Re: OpenChain for projects

Jim Hutchison


Looking back, this raises an interesting point:
How can properly identified "un-known compliance" software be distributed down-chain?
Clearly distributing out-of-governance would be undesirable, but what of merely "uncertain"?

A bit like the quality representation in GStreamer's base + "good", "bad", and "ugly" plug-ins.
If you need/use a plug-in clearly labeled as "bad" or "ugly", one is at least not blind to potential issues.

If I get code from a project without a code-of-conduct, perhaps it is too early to consider a warning. Is a deep/old project worth noting as good by age (e.g., it hasn't shown problems in >10 years)? Is it reasonable to just state what you know (e.g., packaged in an SPDX)?


Jim Hutchison

-----Original Message-----
From: openchain-bounces@... [mailto:openchain-
bounces@...] On Behalf Of Gisi, Mark
Sent: Wednesday, January 11, 2017 12:01 AM
To: Jonas Oberg <jonas@...>; openchain@...
Subject: Re: [OpenChain] OpenChain for projects

Hi Jonas,

This is great feedback. I look forward to attending your presentation in
February. It would be helpful to learn about what worked well as well as the
places to improve. By the way you can find the latest working draft for the
next version here:

We are heavily discussing how we can significantly improve section 5 which is
largely about contributing back. It would be of particular interest if you could
discuss your experiences working with section 5.

- Mark

-----Original Message-----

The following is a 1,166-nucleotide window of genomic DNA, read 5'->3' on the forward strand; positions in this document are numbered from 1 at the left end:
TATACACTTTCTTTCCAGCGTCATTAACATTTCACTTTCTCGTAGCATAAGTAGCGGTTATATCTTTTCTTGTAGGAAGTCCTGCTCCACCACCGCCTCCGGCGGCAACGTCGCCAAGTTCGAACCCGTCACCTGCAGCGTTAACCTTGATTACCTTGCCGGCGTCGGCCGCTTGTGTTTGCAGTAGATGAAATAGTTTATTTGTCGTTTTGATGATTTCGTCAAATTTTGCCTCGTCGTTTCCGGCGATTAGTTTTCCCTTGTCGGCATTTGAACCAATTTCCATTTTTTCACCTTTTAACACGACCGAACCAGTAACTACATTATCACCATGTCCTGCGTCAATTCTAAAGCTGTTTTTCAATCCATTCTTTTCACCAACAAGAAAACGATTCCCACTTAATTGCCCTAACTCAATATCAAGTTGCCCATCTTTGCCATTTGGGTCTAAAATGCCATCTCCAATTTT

From: openchain-bounces@... [mailto:openchain-
bounces@...] On Behalf Of Jonas Oberg
Sent: Tuesday, January 10, 2017 11:35 PM
To: openchain@...
Subject: [OpenChain] OpenChain for projects

Hi everyone,

just a short note of thanks to everyone for your efforts on OpenChain. I
wanted to share with you a recent success story involving OpenChain.

A few months ago, I worked with an open source project from the transport
sector. The project was initially conceived by a municipal department but
later abandoned and taken up by a volunteer group. As they expanded the
scope of the project, they begun facing questions about the origin of the
software, it's license, and their own responsibilities towards other
contributors and users.

Working with this still largely volunteer driven open source project, I took
inspiration from the OpenChain specification and indeed, we discovered
most of the principal requirements apply equally to volunteer open source

- A documented policy for the project in relation to its software
- Awareness building of this policy (c.f. artifact 1.1.2 about training
for software staff)
- A consistent contact point
- Identfication of the FOSS compliance roles
- Release documentation to cover archiving of and preparation of the
compliance artifacts
- A contribution policy
- A process document for external contributions

As you may imagine, we went a bit lighter on the documentation side and
focused on putting reasonable practices in place. And while this is a project
which is not likely to claim OpenChain conformance, I thought it an
interesting practice to apply the OpenChain artifacts in this situation and it did
provide much needed clarity to the volunteers in the project.

At the Open Source Leadership Summit in mid February, I'll give a very short
overview of how we worked with this project to apply principal requirements
from OpenChain in a volunteer context to ensure a consistent and verifiable
management of their open source assets.


Jonas Öberg, Styrelseordförande
Morus konsult AB | jonas@...
E-mail is the fastest way to my attention

OpenChain mailing list
OpenChain mailing list

Join to automatically receive all group messages.